Christchurch first shook September 4, 2010 with a 7.1 magnitude earthquake and was followed with a 6.3 magnitude earthquake on February 22, 2011. While the second earthquake was smaller; the damage was larger. It didn’t stop there…smaller aftershocks were felt after both.
More of the Story
I’ve started this post on Christchurch several times. It’s hard to put into words how I felt while I was there. Christchurch is a city still struggling to recover from the earthquakes in 2010 and 2011. And yet, the city seems alive and vibrant.
Although I arrived in Christchurch with a group, I decided to walk around town by myself. I’m glad I made that decision because it allowed me to see what was important to me. One of the best experiences I found was Quake City, an interactive museum which told the story of the earthquakes. There were a lot of earthquake artifacts, but the most touching part were the videos of the residents who experienced the earthquakes first-hand. Some of those residents lost family members. There was no way to watch the videos without tearing up.
The largest loss of life during the earthquakes was at the Cantaberry Television Building (CTB) where 116 people died. Considering only 185 people died, CTB accounted for nearly 63% of the deaths. The controversy came shortly after the quake when it was found that the architect of CTB wasn’t licensed in New Zealand.
Steps to Recovering
Christchurch has come up with creative steps on the road to recover, mainly the Restart Mall and Cardboard Cathedral. Unfortunately I ran out of time to see the Cardboard Cathedral, but checkout Wikipedia for some interesting information (and, yes it’s made out of cardboard).
The Restart Mall is made out of shipping containers to house many of the retail locations that were destroyed at City Mall. I actually found the look of the shipping containers quite attractive. I’d be surprised if this doesn’t become a permanent solution.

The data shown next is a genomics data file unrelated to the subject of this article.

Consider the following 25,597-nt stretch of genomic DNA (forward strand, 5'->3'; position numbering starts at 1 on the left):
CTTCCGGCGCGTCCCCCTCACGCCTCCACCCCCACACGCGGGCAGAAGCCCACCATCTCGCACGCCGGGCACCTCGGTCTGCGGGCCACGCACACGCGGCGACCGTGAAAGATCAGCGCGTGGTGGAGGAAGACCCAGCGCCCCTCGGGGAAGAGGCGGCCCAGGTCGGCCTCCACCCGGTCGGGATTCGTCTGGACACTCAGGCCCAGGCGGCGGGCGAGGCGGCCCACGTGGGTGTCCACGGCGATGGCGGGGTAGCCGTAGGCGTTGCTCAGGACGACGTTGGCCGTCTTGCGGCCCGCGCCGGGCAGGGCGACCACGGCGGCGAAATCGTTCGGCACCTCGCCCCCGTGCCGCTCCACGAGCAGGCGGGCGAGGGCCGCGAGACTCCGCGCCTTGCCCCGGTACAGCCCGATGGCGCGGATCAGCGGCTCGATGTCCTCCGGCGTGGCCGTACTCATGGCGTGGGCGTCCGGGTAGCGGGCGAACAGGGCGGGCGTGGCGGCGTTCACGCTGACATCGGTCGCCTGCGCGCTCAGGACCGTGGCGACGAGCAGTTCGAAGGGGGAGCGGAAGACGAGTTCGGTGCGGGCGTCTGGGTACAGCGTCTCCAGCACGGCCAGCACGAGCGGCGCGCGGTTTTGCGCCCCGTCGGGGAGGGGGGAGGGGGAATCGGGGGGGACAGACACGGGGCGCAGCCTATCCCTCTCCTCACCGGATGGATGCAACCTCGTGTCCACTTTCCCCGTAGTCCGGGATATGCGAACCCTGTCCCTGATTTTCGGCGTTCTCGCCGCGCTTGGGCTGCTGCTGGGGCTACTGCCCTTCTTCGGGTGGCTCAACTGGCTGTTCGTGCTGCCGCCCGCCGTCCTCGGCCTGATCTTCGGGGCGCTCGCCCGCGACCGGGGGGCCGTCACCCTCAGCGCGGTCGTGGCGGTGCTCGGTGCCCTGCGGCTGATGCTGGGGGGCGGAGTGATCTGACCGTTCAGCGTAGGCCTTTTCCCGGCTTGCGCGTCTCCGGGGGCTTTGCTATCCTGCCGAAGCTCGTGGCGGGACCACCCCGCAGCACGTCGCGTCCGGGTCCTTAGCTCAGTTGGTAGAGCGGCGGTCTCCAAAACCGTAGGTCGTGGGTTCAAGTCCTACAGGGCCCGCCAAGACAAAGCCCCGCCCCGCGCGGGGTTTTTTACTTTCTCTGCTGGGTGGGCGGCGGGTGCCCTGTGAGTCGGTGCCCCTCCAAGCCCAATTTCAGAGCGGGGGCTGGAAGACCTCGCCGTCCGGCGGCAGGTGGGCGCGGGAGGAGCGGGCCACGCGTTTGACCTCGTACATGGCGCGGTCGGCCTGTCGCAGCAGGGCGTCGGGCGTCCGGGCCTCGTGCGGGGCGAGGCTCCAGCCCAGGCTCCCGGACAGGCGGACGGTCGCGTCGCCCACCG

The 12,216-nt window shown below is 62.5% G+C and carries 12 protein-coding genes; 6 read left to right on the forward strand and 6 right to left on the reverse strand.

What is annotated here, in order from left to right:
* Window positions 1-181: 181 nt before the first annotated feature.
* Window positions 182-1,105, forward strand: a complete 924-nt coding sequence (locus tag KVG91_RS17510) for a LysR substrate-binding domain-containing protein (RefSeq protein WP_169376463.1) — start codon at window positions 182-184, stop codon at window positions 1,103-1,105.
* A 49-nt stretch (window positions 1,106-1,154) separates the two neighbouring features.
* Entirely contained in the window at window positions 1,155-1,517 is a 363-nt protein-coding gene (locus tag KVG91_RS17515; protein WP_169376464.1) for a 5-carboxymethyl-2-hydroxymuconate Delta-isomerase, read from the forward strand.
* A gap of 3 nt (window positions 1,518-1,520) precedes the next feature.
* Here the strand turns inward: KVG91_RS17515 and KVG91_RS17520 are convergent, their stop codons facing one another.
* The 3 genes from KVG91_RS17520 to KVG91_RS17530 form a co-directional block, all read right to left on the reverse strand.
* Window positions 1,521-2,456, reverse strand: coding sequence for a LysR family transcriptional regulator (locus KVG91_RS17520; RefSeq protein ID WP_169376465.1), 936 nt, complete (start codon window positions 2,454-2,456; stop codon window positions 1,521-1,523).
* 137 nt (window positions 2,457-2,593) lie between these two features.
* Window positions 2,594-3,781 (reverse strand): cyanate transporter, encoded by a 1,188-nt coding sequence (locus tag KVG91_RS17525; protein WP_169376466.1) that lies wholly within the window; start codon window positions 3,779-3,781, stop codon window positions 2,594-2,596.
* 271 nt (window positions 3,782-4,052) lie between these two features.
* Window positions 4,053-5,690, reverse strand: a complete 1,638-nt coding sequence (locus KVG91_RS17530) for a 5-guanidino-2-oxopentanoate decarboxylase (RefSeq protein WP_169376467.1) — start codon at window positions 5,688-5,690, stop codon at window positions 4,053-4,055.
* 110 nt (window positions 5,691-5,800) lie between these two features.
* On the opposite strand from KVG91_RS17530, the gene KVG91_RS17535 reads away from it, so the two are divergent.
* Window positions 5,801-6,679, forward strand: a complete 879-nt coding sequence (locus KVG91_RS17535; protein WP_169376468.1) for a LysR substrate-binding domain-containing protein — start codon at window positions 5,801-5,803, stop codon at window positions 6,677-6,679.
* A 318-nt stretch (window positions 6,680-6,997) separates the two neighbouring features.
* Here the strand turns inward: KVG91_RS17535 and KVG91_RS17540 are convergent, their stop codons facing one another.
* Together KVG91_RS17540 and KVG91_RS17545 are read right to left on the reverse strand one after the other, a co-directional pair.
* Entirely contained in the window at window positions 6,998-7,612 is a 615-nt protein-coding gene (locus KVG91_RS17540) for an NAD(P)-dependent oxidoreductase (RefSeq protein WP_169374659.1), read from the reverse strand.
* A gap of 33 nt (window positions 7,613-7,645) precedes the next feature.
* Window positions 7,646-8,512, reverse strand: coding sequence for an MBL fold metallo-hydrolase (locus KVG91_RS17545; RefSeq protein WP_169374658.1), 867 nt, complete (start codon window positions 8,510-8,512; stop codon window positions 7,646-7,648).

Quake City Museum
Quake City had several pieces from the Cathedral. They plan on putting these pieces back on the Cathedral once it’s rebuilt.
There was also a lot of educational information displayed and handed out. They even had a heart wrenching video with first hand accounts.
- The February 2011 earthquake happened at 12:51pm. The court house was fairly empty since judges, lawyers, and jurors were out to lunch. One of the police officers on duty quickly realized he had to do something with the prisoners awaiting trial. He gathered them all together and headed out to find a judge. He found one along a local waterway. On scrap pieces of paper they came up with outcomes that allowed them to release the petty crime prisoners. There were two major crime prisoners left. The same police office ensured that they made it to an undamaged prison. When I was there the courthouse still was not reopened.
- A mother lead two of her small children through town to find her son who had been at school during the earthquake. It look her several hours and the entire time she was worried something bad had happened. The school was significantly damaged, but she found her 14 year old helping others in the area. He also told her, “mom, I really wanted to come find you…I was worried”.
These are just two examples. Other stories ended more tragically. I didn’t have time to watch the entire video, but I was moved to tears by what I did see.
While there is still a lot of rubble and empty lots in Christchurch, the overall sense is that of recovery and positiveness. There is no doubt this city is coming together and supporting each other. Eventually things will be rebuilt and the Christchurch will be stronger than ever.